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Chapter 12 Vocab

Holt McDouglal Earth Science 2010
STUDY
PLAY
earthquake
a movement or trembling of the ground that is caused by a sudden release of energy when rocks along a fault move
elastic rebound
the sudden return of elastically deformed rock to its undeformed shape
focus
the location within Earth along a fault at which the first motion of an earthquake occurs
epicenter
the point on Earth's surface directly above an earthquake's starting point, or focus
body wave
in geology, a seismic wave that travels through the body of a medium
surface wave
in geology, a seismic wave that travels along the surface of a medium and that has a stronger effect near the surface of the medium than it has in the interior
P wave
a primary wave, or compression wave; a seismic wave that causes particles of rock to move in a back-and-forth direction parallel to the direction in which the wave is traveling; P waves are the fastest seismic waves and can travel through solids, liquids,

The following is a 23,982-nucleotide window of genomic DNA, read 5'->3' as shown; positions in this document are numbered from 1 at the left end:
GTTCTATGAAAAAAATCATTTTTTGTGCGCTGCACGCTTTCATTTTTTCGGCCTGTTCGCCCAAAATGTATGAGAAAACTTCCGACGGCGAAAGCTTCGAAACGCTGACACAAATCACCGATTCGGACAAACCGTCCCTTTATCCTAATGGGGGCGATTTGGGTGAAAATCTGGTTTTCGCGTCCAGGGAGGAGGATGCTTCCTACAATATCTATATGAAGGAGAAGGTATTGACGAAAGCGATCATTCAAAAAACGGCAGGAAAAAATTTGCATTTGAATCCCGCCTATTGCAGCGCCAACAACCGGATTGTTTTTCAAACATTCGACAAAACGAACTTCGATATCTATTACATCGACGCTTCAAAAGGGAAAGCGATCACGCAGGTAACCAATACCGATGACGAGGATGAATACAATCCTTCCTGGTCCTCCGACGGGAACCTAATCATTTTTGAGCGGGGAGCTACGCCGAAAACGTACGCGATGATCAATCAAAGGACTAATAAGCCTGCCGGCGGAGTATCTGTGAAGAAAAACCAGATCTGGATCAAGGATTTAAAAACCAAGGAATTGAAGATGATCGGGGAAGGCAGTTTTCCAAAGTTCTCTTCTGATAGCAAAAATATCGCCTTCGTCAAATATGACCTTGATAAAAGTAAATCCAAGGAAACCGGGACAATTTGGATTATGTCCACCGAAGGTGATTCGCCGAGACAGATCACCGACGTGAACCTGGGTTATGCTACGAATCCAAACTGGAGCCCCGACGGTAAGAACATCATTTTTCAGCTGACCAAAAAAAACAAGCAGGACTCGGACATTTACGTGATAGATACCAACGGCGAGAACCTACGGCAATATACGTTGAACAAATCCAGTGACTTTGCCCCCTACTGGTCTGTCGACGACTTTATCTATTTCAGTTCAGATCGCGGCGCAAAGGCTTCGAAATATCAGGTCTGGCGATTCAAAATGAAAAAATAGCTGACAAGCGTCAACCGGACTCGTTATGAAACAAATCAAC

S wave
a secondary wave, or shear wave; a seismic wave that causes particles of rock to move in a side-to-side direction perpendicular to the direction in which the wave is traveling; S waves are the second-fastest seismic waves and can travel only through solid
shadow zone
an area on Earth's surface where no direct seismic waves from a particular earthquake can be detected
fault zone
a region of numerous, closely spaced faults
seismograph
an instrument that records vibrations in the ground
seismogram
a tracing of earthquake motion that is recorded by a seismograph
magnitude
a measure of the strength of an earthquake
intensity
in Earth science, the amount of damage caused by an earthquake
tsunami
a giant ocean wave that forms after a volcanic eruption, submarine earthquake, or landslide
seismic gap
an area along a fault where relatively few earthquakes have occurred recently but where strong earthquakes are known to have occurred in the past